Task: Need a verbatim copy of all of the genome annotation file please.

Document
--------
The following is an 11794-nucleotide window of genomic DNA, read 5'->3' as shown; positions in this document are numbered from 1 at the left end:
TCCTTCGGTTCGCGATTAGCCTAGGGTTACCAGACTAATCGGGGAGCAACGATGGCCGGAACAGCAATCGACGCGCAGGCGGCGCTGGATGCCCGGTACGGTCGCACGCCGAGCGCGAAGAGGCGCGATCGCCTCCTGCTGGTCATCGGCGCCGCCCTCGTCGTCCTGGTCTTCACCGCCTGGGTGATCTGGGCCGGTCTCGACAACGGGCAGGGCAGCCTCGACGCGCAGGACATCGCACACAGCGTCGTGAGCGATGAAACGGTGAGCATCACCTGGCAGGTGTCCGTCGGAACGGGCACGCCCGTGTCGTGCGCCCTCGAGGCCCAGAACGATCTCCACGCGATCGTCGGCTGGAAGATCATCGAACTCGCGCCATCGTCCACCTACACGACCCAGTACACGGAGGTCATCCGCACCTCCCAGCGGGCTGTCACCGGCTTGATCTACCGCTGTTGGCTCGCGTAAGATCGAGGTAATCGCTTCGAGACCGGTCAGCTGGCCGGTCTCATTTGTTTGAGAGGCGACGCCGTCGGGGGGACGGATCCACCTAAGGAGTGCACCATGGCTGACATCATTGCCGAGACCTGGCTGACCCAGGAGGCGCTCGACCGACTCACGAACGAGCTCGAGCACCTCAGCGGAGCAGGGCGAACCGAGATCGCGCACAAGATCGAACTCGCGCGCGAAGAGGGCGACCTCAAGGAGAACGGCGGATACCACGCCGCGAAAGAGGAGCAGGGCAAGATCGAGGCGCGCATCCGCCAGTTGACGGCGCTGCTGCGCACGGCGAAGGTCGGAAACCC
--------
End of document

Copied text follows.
The following is an 11794-nucleotide window of genomic DNA, read 5'->3' as shown; positions in this document are numbered from 1 at the left end:
TCCTTCGGTTCGCGATTAGCCTAGGGTTACCAGACTAATCGGGGAGCAACGATGGCCGGAACAGCAATCGACGCGCAGGCGGCGCTGGATGCCCGGTACGGTCGCACGCCGAGCGCGAAGAGGCGCGATCGCCTCCTGCTGGTCATCGGCGCCGCCCTCGTCGTCCTGGTCTTCACCGCCTGGGTGATCTGGGCCGGTCTCGACAACGGGCAGGGCAGCCTCGACGCGCAGGACATCGCACACAGCGTCGTGAGCGATGAAACGGTGAGCATCACCTGGCAGGTGTCCGTCGGAACGGGCACGCCCGTGTCGTGCGCCCTCGAGGCCCAGAACGATCTCCACGCGATCGTCGGCTGGAAGATCATCGAACTCGCGCCATCGTCCACCTACACGACCCAGTACACGGAGGTCATCCGCACCTCCCAGCGGGCTGTCACCGGCTTGATCTACCGCTGTTGGCTCGCGTAAGATCGAGGTAATCGCTTCGAGACCGGTCAGCTGGCCGGTCTCATTTGTTTGAGAGGCGACGCCGTCGGGGGGACGGATCCACCTAAGGAGTGCACCATGGCTGACATCATTGCCGAGACCTGGCTGACCCAGGAGGCGCTCGACCGACTCACGAACGAGCTCGAGCACCTCAGCGGAGCAGGGCGAACCGAGATCGCGCACAAGATCGAACTCGCGCGCGAAGAGGGCGACCTCAAGGAGAACGGCGGATACCACGCCGCGAAAGAGGAGCAGGGCAAGATCGAGGCGCGCATCCGCCAGTTGACGGCGCTGCTGCGCACGGCGAAGGTCGGAAACCC